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SkillsCast

What is a Service Mesh, and Do I Need One When Developing Cloud Native Systems?

27th September 2017 in London at CodeNode

There are 15 other SkillsCasts available from CloudNative London 2017

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While service meshes may be the next "big thing" in microservices, the concept isn't new. Classical SOA attempted to implement similar technology for abstracting and managing all aspects of service-to-service communication, and this was often realized as the much-maligned Enterprise Service Bus (ESB). Several years ago similar technology emerged from the microservice innovators, including Airbnb (SmartStack for service discovery), Netflix (Prana integration sidecars), and Twitter (Finagle for extensible RPC), and these technologies have now converged into the service meshes we are currently seeing being deployed.

In this talk, Daniel Bryant will share with you what service meshes are, why they're well-suited for microservice deployments, and how best to use a service mesh when you're deploying microservices. This presentation begins with a brief history of the development of service meshes, and the motivations of the unicorn organisations that developed them. From there, you'll learn about some of the currently available implementations that are targeting microservice deployments, such as Istio/Envoy, Linkerd, and NGINX Plus.

Attendees will walk away from the talk with a high-level overview of the concept, tools for deciding when best to use a service mesh, and a getting started guide if they decide this technology is the right fit for their organisation.

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What is a Service Mesh, and Do I Need One When Developing Cloud Native Systems?

Daniel Bryant

Daniel Bryant works as an Independent Technical Consultant and Product Architect at Datawire. His technical expertise focuses on ‘DevOps’ tooling, cloud/container platforms, and microservice implementations. Daniel is a Java Champion, and contributes to several open source projects. He also writes for InfoQ, O’Reilly, and TheNewStack, and regularly presents at international conferences such as OSCON, QCon and JavaOne. In his copious amounts of free time he enjoys running, reading and traveling.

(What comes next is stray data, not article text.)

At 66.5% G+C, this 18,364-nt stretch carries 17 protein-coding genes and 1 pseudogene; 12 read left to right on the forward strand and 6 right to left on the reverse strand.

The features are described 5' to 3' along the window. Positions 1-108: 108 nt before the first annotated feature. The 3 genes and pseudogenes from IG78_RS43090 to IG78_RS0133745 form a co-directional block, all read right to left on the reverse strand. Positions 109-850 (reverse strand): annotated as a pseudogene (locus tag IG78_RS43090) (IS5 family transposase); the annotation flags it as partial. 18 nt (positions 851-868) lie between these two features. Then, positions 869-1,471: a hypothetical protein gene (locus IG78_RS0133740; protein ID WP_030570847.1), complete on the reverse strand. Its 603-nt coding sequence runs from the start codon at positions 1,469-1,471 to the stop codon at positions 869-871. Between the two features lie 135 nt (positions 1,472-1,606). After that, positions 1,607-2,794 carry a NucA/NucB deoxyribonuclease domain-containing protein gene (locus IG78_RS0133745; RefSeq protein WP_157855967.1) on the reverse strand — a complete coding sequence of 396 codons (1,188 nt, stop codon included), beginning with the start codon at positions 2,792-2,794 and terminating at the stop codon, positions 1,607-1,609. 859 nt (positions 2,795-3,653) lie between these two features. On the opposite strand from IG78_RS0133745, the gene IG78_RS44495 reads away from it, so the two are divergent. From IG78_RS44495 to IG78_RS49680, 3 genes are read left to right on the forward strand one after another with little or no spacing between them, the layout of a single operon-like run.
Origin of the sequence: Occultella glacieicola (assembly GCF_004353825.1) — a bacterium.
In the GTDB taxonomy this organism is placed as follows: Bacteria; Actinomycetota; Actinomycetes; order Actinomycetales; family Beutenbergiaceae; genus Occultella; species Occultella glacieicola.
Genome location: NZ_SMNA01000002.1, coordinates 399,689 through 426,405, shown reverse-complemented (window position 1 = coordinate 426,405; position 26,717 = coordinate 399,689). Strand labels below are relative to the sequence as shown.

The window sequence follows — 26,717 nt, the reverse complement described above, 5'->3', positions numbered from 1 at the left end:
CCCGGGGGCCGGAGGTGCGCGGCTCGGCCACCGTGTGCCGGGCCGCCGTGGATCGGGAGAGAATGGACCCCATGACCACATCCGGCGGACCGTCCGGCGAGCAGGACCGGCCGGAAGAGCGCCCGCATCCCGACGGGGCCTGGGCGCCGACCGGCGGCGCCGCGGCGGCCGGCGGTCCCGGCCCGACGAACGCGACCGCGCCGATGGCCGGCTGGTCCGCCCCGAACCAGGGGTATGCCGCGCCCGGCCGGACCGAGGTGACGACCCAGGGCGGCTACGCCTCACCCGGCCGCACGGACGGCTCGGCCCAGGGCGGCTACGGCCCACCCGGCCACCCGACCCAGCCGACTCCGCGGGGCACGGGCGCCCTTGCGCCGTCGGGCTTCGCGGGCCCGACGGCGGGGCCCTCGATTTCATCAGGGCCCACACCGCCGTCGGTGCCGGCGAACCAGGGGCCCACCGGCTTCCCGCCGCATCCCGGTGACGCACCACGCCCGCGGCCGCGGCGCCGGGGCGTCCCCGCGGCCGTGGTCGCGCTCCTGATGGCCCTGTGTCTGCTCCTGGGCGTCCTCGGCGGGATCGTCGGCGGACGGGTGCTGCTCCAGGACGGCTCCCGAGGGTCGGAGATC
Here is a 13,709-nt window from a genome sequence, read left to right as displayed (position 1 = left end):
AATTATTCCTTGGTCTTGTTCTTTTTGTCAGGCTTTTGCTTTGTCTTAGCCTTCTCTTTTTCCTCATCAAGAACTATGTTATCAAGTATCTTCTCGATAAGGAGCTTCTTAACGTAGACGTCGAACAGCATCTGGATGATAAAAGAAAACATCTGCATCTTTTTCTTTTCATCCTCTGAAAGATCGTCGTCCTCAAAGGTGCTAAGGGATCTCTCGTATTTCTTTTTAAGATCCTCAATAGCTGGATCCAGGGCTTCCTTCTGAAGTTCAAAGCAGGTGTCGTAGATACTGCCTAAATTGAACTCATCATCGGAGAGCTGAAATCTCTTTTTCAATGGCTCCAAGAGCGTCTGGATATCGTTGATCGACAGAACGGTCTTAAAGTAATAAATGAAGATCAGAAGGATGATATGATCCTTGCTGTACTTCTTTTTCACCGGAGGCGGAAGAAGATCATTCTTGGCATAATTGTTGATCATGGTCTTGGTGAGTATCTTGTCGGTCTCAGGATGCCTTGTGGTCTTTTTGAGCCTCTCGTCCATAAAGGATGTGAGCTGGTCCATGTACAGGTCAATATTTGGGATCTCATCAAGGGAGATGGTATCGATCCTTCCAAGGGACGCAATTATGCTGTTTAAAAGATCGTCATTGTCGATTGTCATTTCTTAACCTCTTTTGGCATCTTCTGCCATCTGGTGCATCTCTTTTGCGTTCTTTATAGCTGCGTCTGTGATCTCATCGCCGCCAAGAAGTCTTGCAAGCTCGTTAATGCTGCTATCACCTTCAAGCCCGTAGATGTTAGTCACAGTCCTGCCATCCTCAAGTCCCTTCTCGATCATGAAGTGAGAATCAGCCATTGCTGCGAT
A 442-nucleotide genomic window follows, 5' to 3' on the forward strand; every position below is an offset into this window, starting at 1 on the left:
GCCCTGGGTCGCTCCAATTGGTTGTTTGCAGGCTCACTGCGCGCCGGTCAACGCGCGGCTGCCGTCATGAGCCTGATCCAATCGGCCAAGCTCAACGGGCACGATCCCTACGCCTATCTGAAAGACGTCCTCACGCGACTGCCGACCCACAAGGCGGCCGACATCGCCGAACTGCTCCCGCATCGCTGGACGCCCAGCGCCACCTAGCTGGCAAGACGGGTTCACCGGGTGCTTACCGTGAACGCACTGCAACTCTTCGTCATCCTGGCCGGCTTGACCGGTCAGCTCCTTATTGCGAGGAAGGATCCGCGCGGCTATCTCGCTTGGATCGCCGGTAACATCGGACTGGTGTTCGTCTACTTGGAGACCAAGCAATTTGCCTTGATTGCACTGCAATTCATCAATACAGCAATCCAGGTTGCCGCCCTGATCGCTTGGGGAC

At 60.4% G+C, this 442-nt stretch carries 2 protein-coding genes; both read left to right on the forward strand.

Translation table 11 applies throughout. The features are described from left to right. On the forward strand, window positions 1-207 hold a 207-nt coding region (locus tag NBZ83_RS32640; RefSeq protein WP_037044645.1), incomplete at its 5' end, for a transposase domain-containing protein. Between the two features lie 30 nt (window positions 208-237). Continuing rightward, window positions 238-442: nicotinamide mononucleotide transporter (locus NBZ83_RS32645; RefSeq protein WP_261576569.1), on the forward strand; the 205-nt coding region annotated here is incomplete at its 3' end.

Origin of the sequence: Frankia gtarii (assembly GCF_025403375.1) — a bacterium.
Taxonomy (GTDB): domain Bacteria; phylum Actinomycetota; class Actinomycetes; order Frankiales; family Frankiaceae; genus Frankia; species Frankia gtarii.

SkillsCast

Please log in to watch this conference skillscast.

657633930 640x360

While service meshes may be the next "big thing" in microservices, the concept isn't new. Classical SOA attempted to implement similar technology for abstracting and managing all aspects of service-to-service communication, and this was often realized as the much-maligned Enterprise Service Bus (ESB). Several years ago similar technology emerged from the microservice innovators, including Airbnb (SmartStack for service discovery), Netflix (Prana integration sidecars), and Twitter (Finagle for extensible RPC), and these technologies have now converged into the service meshes we are currently seeing being deployed.

In this talk, Daniel Bryant will share with you what service meshes are, why they're well-suited for microservice deployments, and how best to use a service mesh when you're deploying microservices. This presentation begins with a brief history of the development of service meshes, and the motivations of the unicorn organisations that developed them. From there, you'll learn about some of the currently available implementations that are targeting microservice deployments, such as Istio/Envoy, Linkerd, and NGINX Plus.

Attendees will walk away from the talk with a high-level overview of the concept, tools for deciding when best to use a service mesh, and a getting started guide if they decide this technology is the right fit for their organisation.

YOU MAY ALSO LIKE:

Thanks to our sponsors

About the Speaker

What is a Service Mesh, and Do I Need One When Developing Cloud Native Systems?

Daniel Bryant

Daniel Bryant works as an Independent Technical Consultant and Product Architect at Datawire. His technical expertise focuses on ‘DevOps’ tooling, cloud/container platforms, and microservice implementations. Daniel is a Java Champion, and contributes to several open source projects. He also writes for InfoQ, O’Reilly, and TheNewStack, and regularly presents at international conferences such as OSCON, QCon and JavaOne. In his copious amounts of free time he enjoys running, reading and traveling.

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